The Curiosity of Children

My spring break has officially began this week (one of the perks of being a teacher), and in celebration, I took my daughter to one of my favorite places in this city, the science museum and planetarium. Granted, this little building is a pretty sorry excuse for a science museum, most of it is horribly outdated (exhibits remain from when I was a child), but I didn’t think my three-year old daughter would mind.

This museum was very near my home when I was growing up, and it was my favorite weekend destination, which gratefully my grandparents were always more than happy take me. I would spend hours in the main gallery, getting my hands dirty with “science” with all their interactive exhibits, and then more hours in the planetarium, gazing up at the projected night sky, memorizing the locations of all the stars, planets, and constellations for the month.  The best part of spending my days there was that I would always leave feeling as if I understood the world around me just that much better. I would walk into the parking lot looking at everything with a slightly more critical and keen eye, and that feeling would carry me well into the week. And when the sun went down, the curiosity that was piqued in the planetarium would be given free rein as I looked into the night sky and was awed by the sheer enormity of it all.

Madison looking into a zoetrope.

So with all of that in mind, I took my daughter to spend the day at the same museum, which, as I mentioned above, hasn’t changed much in the past thirty years. She loved it. She hopped and ran from exhibit to exhibit, trying her hand at all of the hands-on exhibits, asking for explanations, her eyes brightening with understanding every time she “got it.” She was mesmerized by fluid dynamics, spent exceptionally long periods of time staring at close up images of our planets, and even built her own Lego solar-powered car. Watching her eyes widen with excitement when we walked into the main gallery and she took it all in was wonderful in and of itself, but seeing her curiosity and awe take flight really made it all worth while. Not to mention that seeing and experience everything in that little museum again through her eyes rekindled my sense of child-like wonder.

As we were walking out, her new orange dinosaur in hand, she told me that she wanted to return every day. That night she asked to take out the telescope, and although it was cloudy, we did get a good look at the moon. As she looked through the telescope and I looked at her, I realized just  how lucky I am to have a daughter who is so bright and so curious. It was a beautiful day and it made me think of what Percy Bysshe Shelley wrote in his essay “On Life,”

Let us recollect our sensations as children. What a distinct and intense apprehension had we of the world and of ourselves!


Day 7: A Book I Can Recite/ Quote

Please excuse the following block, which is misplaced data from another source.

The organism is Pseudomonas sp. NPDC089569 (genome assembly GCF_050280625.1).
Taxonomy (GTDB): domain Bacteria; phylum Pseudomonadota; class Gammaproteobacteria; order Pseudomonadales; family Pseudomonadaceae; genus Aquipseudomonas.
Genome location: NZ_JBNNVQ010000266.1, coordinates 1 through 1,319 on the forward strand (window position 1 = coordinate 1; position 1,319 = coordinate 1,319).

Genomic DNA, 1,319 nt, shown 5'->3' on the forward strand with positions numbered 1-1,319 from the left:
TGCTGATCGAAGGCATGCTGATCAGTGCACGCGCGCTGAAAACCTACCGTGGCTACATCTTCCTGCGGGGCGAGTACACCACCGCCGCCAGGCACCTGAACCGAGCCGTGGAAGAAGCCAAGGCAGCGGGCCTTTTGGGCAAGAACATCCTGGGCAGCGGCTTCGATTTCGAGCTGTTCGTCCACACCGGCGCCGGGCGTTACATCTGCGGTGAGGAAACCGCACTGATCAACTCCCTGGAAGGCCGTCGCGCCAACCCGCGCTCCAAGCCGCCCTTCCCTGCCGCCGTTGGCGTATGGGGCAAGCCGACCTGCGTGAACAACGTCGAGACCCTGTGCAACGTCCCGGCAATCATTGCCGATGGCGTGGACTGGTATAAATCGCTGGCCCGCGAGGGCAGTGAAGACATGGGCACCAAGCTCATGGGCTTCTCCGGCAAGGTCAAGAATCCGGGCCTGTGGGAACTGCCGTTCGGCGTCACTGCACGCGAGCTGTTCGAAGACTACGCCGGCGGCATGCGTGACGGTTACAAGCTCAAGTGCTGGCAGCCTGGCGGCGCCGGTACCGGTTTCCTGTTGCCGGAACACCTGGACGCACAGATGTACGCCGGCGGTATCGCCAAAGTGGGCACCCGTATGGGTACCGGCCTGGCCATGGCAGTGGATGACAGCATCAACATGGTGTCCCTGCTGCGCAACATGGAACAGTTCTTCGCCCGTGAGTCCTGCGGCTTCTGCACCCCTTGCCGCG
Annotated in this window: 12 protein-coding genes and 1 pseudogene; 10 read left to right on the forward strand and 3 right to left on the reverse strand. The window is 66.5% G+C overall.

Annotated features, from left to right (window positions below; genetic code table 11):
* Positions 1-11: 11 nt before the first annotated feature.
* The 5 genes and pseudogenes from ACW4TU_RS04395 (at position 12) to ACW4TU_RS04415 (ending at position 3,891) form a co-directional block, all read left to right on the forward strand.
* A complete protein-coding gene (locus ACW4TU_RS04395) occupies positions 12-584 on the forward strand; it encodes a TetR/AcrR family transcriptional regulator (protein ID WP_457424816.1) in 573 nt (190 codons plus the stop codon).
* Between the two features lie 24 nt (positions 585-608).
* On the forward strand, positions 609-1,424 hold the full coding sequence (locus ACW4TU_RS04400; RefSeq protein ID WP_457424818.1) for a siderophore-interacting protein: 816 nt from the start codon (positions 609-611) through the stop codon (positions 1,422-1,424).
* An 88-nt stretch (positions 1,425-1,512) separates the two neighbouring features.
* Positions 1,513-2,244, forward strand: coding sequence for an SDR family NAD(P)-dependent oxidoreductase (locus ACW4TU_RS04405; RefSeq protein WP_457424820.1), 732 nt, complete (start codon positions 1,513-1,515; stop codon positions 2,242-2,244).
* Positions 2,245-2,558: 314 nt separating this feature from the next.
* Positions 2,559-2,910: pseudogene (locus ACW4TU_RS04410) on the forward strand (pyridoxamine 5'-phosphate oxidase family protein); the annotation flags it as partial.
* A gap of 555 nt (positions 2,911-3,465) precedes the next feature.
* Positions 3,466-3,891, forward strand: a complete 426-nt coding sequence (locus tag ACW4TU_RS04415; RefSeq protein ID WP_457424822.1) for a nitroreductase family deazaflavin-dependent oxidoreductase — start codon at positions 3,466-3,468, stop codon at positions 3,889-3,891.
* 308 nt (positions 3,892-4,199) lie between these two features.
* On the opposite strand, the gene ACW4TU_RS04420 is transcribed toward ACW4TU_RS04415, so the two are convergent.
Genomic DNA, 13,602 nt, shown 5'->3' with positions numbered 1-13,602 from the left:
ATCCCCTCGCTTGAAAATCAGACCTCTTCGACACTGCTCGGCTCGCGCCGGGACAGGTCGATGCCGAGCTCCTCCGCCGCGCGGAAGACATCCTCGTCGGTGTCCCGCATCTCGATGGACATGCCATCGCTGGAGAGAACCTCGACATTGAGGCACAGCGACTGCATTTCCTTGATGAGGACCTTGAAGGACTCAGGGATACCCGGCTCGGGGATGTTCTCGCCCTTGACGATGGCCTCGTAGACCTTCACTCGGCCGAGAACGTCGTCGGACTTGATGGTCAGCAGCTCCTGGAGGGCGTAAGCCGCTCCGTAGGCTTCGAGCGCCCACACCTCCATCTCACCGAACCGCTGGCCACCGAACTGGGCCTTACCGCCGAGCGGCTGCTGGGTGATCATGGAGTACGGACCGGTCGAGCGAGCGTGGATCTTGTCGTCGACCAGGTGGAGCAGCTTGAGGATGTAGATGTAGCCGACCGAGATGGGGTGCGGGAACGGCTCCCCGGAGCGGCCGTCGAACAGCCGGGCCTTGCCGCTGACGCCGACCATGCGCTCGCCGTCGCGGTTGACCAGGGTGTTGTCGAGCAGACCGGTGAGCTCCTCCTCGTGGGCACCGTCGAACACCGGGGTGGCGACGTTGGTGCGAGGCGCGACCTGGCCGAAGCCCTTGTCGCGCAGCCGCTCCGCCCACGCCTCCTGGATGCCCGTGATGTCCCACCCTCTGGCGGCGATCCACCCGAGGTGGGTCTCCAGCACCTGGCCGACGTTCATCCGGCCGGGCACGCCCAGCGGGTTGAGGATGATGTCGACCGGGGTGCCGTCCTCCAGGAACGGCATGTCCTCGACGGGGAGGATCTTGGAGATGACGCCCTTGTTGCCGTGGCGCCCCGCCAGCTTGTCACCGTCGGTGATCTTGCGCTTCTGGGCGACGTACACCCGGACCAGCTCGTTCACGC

Although there are books that I have read repeatedly, from which I can quote (or at least paraphrase) bits and pieces, such as Huxley’s Island, Tom Robbins’ Another Roadside Attraction, or maybe even Shakespeare’s Hamlet or Henry V, there are none that I can really quote with any degree of respectable accuracy, from memory (ok, maybe with the exception of Dr. Seuss’ Green Eggs & Ham).

The words that I do tend to internalize, verbatim, tend to come from poetry instead of prose. I can recall with relative ease many of the works by poets such as Allen Ginsberg, Lord Byron, William Carlos Williams, and Percy Shelley. It’s the lyrical, almost musical, nature of poetry that makes it easier for me to remember. I have an uncanny ability to recall song lyrics, even from terrible songs, after only a couple of listens. Anything set to music seems to go right into my long-term memory, and poetry shares that same musical quality.

Writing this post is making me remember a wonderful poetry anthology titled Beowulf to Beatles: Approaches to Poetry. I came across this book by chance. I had just moved to DeKalb, Illinois and was feeling incredibly homesick until I found this great old used bookstore right on the main street. I remember walking in and feeling intoxicated by the smell of the old books with their yellowed pages. My homesickness melted away as I browsed the shelves, and I walked out with an old ratty copy of the book, who’s $1.50 price tag fit right into my budget at the time. In this book, as the title implies, the poetry of Byron sits comfortably next to the lyrics of Bob Dylan, just as they do in my mind.

It’s an old textbook, I believe, but a great addition to anyone’s library, certainly anyone who loves either poetry or music. I loaned my copy to someone years ago and haven’t seen it since, but inspired by this post, I just re-ordered it; a used copy, just like I remember it.

Percy Bysshe Shelley’s “On Life”

While reading the Huffington Post’s Book section yesterday, my attention was quickly grabbed by a piece from Carolyn Vega about Percy Bysshe Shelley’s essay (or essay fragment) “On Life.” In a seeming instance of serendipity, this essay struck me as being the perfect thing to bring together so much of what has been on my mind, and by extension, what has appeared on this blog, this last month or more.

My initial intention when I started this blog a few months back was to discuss the books that I read; not quite as proper reviews, but as a way to express my insights, thoughts, and experiences of those books. It began that way, to be sure, but quickly it got off track, and I have to admit that I’m happy it did.

This blog has become a much clearer reflection of my intellectual life; of what feeds my nearly insatiable curiosity or of what leaves me awestruck, whether through the written word, conventional or unconventional art, photography of the furthest reaches of space, or recent discoveries in the realms of science. Although the breadth of the blog has certainly grown, I think the general thread that ties it all together has become clearer. If nothing else, its become a better reflection of where my intellectual curiosity comes from, and that’s from taking, as Shelley writes, “an intense delight” in the world and universe around me.